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Targeted Vaccine Subsidies for Healthcare Workers


  • Troy Tassier

    (Fordham University, Department of Economics)

  • Phillip Polgreen

    (University of Iowa, Carver College of Medicine, Department of Internal Medicine)

  • Alberto Segre

    (University of Iowa, Department of Computer Science)


We study the public goods problem associated with vaccinations. The externality created by an infection is composed of two parts, the probability of infection and the marginal infections generated if infected. We argue that the key component in a successful vaccination strategy is the second of these items but that current public policy focuses on the first. We use a newly collected data set coupled with agent-based simulations to study the spread of influenza and other infectious diseases in hospitals. We estimate the marginal infections created by various worker groups in a hospital in order to prioritize vaccine allocations across different healthcare worker groups in times of vaccine shortages. One primary focus of this paper is identifying the individual hospital workers who are most important to vaccinate. Surprisingly, we find that many groups with patient care responsibilities, such as physicians, play a small role in spreading influenza while others, such as unit clerks, play a much larger role.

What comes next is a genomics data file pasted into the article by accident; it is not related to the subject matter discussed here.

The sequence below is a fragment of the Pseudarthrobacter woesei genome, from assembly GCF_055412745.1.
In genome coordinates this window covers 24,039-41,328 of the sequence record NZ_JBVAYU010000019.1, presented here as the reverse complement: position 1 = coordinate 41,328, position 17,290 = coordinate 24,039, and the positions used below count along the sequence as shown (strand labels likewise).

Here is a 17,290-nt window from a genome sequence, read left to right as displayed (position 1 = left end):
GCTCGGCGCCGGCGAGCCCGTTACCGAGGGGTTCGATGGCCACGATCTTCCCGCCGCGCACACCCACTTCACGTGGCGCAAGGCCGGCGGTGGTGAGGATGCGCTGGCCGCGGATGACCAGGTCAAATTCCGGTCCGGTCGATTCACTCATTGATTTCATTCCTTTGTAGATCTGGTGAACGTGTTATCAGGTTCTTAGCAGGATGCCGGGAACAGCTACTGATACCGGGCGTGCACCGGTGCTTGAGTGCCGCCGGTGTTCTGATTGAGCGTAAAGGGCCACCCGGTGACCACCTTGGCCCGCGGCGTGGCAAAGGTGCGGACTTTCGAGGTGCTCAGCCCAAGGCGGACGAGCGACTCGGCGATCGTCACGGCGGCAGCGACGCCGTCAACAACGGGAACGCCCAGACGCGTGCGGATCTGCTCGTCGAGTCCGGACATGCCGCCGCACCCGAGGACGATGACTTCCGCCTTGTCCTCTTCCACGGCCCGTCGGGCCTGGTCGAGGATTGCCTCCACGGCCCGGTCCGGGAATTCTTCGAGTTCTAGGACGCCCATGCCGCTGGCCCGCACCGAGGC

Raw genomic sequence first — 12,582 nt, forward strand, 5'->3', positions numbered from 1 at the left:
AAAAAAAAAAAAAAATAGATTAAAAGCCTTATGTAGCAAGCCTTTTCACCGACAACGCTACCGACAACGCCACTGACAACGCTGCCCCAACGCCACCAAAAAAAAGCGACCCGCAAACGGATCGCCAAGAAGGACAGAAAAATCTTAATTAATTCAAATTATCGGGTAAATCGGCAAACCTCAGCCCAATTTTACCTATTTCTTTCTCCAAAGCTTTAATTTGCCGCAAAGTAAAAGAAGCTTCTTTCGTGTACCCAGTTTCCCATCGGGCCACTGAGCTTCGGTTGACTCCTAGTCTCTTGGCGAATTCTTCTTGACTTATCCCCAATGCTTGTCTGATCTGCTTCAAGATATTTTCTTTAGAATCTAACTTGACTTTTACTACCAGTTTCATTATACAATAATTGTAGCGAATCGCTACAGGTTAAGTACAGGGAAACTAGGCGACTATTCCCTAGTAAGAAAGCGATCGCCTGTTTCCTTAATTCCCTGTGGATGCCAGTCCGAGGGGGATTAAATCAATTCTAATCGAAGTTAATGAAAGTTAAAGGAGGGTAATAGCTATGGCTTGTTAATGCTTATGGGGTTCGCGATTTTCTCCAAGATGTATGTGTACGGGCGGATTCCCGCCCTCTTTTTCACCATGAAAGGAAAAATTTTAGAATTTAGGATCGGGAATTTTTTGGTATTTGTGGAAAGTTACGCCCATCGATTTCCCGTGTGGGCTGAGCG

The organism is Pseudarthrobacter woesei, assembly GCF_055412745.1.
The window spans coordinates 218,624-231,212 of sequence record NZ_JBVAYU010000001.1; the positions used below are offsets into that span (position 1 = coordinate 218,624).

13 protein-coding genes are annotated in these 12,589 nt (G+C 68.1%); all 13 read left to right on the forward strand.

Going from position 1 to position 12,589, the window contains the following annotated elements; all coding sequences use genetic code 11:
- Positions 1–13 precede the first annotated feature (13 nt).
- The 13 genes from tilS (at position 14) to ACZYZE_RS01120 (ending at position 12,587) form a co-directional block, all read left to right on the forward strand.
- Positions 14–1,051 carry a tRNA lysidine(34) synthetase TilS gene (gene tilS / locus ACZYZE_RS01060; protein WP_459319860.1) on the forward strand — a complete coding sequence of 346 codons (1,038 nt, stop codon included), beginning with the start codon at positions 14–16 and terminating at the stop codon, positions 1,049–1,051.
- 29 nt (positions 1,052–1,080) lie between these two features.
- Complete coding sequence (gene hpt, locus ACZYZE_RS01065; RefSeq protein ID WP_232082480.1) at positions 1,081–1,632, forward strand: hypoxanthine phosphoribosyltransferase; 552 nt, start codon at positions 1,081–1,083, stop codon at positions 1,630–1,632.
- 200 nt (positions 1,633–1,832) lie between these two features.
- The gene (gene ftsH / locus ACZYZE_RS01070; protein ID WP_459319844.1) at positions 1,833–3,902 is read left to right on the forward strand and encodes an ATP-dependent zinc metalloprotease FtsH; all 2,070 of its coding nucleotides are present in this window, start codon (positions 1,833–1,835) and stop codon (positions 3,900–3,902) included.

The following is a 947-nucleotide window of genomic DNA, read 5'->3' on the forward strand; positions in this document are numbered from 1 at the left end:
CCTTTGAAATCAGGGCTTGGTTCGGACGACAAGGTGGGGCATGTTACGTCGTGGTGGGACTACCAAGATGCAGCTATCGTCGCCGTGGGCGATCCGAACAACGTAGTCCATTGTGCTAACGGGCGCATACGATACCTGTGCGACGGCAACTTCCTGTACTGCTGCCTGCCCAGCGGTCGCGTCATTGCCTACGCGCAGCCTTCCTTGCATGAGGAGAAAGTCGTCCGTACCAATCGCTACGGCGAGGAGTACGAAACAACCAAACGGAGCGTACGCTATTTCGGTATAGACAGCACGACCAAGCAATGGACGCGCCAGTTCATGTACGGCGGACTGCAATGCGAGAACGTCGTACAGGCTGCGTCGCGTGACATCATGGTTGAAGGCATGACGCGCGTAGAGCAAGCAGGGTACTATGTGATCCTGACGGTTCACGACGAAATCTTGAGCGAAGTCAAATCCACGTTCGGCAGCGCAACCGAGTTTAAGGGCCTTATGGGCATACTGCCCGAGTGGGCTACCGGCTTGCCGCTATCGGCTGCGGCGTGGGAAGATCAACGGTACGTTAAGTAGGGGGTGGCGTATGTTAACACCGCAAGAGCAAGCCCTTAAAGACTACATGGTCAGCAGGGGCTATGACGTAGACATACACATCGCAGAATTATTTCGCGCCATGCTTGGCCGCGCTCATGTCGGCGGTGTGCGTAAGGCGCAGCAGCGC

Suggested Citation

  • Troy Tassier & Phillip Polgreen & Alberto Segre, 2009. "Targeted Vaccine Subsidies for Healthcare Workers," Fordham Economics Discussion Paper Series dp2009-07, Fordham University, Department of Economics.
  • Handle: RePEc:frd:wpaper:dp2009-07

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    Blog mentions

    As found by, the blog aggregator for Economics research:
    1. Border Crossings: The Spread of COVID-19 across U.S. Counties
      by Jason Barr in Skynomics Blog on 2020-05-19 12:11:10


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    Cited by:

    1. Troy Tassier & Philip Polgreen & Alberto Segre, 2015. "Vaccination Games with Peer Effects in a Heterogeneous Hospital Worker Population," Administrative Sciences, MDPI, vol. 5(1), pages 1-25, January.

    More about this item


    Influenza vaccine; social networks; vaccine subsidies;
    All these keywords.

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